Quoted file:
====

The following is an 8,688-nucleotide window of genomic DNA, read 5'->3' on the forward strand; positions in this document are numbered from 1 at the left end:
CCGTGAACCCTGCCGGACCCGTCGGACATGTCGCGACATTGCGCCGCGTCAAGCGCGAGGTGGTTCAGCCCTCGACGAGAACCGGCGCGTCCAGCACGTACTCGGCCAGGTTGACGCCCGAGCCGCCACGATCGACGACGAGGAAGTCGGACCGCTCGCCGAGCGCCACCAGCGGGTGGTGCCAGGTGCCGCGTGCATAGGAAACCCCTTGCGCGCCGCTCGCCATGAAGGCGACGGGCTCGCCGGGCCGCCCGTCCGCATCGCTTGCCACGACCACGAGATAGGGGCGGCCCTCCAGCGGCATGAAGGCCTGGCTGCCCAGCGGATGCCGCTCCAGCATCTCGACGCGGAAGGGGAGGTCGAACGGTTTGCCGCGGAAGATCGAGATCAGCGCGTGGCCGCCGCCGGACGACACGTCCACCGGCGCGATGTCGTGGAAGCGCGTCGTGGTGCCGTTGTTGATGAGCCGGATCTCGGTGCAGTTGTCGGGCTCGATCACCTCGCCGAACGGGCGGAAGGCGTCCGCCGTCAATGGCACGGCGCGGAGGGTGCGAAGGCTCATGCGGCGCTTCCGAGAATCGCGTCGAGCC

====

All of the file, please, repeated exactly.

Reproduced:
The following is an 8,688-nucleotide window of genomic DNA, read 5'->3' on the forward strand; positions in this document are numbered from 1 at the left end:
CCGTGAACCCTGCCGGACCCGTCGGACATGTCGCGACATTGCGCCGCGTCAAGCGCGAGGTGGTTCAGCCCTCGACGAGAACCGGCGCGTCCAGCACGTACTCGGCCAGGTTGACGCCCGAGCCGCCACGATCGACGACGAGGAAGTCGGACCGCTCGCCGAGCGCCACCAGCGGGTGGTGCCAGGTGCCGCGTGCATAGGAAACCCCTTGCGCGCCGCTCGCCATGAAGGCGACGGGCTCGCCGGGCCGCCCGTCCGCATCGCTTGCCACGACCACGAGATAGGGGCGGCCCTCCAGCGGCATGAAGGCCTGGCTGCCCAGCGGATGCCGCTCCAGCATCTCGACGCGGAAGGGGAGGTCGAACGGTTTGCCGCGGAAGATCGAGATCAGCGCGTGGCCGCCGCCGGACGACACGTCCACCGGCGCGATGTCGTGGAAGCGCGTCGTGGTGCCGTTGTTGATGAGCCGGATCTCGGTGCAGTTGTCGGGCTCGATCACCTCGCCGAACGGGCGGAAGGCGTCCGCCGTCAATGGCACGGCGCGGAGGGTGCGAAGGCTCATGCGGCGCTTCCGAGAATCGCGTCGAGCC